Skip to main content

From Classroom to Studio: How Loyola's LED Wall is Revolutionizing Visual Communication

By Andrea Vargas 

Loyola's School of Communication is proud to introduce its newest addition: an LED wall that will revolutionize visual communication. This innovative technology is a significant step forward for the school, providing a resource for students and instructors to creatively elevate their group projects, work on commercial partnerships, or even proudly display student work.

Located in the Convergence Studio, which serves as the School of Communication's creative hub, the LED wall provides a setting for the students to hone their artistic skills and improve their multimedia production, design, and storytelling abilities. 

Professor Vincent (Vince) Singleton discussed how this cutting-edge technology will revolutionize the way SOC communicates visually and raise student projects to new heights of creativity and expertise. 

"There are several uses for an LED wall. It is feasible to establish a three-dimensional ‘volume’ containing both physical and virtual workspaces for people to work in. Motion tracking, along with parallax and dynamic camera motions, enables this,” Singleton said. 

The wall can also serve as a giant screen for watching movies or a graphic backdrop for discussion shows or broadcast segments. Only the user's imagination and willingness to try new things can limit its applications. The LED wall's primary function in photography lessons has been to enlarge backgrounds and inspire scene lighting,” Singleton said.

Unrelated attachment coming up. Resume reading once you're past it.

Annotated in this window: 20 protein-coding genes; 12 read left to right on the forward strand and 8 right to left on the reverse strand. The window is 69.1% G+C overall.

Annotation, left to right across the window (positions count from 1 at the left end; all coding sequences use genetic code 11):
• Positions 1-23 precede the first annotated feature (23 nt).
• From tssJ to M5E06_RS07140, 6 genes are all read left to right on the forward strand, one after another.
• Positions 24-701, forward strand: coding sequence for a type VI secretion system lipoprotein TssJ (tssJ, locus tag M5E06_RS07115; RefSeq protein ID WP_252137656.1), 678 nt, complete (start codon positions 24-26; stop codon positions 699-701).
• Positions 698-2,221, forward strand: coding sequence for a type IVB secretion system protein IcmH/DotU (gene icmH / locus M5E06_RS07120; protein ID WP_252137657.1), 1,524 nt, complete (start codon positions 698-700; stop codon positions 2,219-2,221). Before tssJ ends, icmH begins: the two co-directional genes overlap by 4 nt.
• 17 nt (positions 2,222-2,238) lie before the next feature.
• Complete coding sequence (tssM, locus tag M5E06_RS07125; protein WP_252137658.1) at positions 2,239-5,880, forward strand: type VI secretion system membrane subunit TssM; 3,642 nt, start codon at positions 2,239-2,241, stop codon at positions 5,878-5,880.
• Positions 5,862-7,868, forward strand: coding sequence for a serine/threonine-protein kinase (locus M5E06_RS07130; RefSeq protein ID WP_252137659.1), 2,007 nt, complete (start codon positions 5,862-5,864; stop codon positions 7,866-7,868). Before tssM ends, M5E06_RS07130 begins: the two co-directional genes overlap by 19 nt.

The LED wall offers students an array of options. Using the wall, students can create immersive multimedia experiences and communicate engaging stories that leave a lasting impression on audiences. 

"We taught staff and teachers how to use LED walls, virtual production, Unreal Engine, and other related topics at workshops," Singelton said. 


Beyond basic training, students and faculty can investigate the LED Wall's multiple applications. From graphic design to video editing, this technology expands the possibilities for visually spectacular content creation. 


Connor Rahill, a BA Film and Digital Media student, said that being able to shoot a scene in practically any place opens up a world of possibilities that he would not have had otherwise. 

"Not only is the wall invaluable for students like me to shoot projects that would otherwise be impossible, but high-budget studios also utilize this technology," Rahill said. “Gaining experience working with this technology, which could very well be the future of filmmaking, has been incredibly exciting."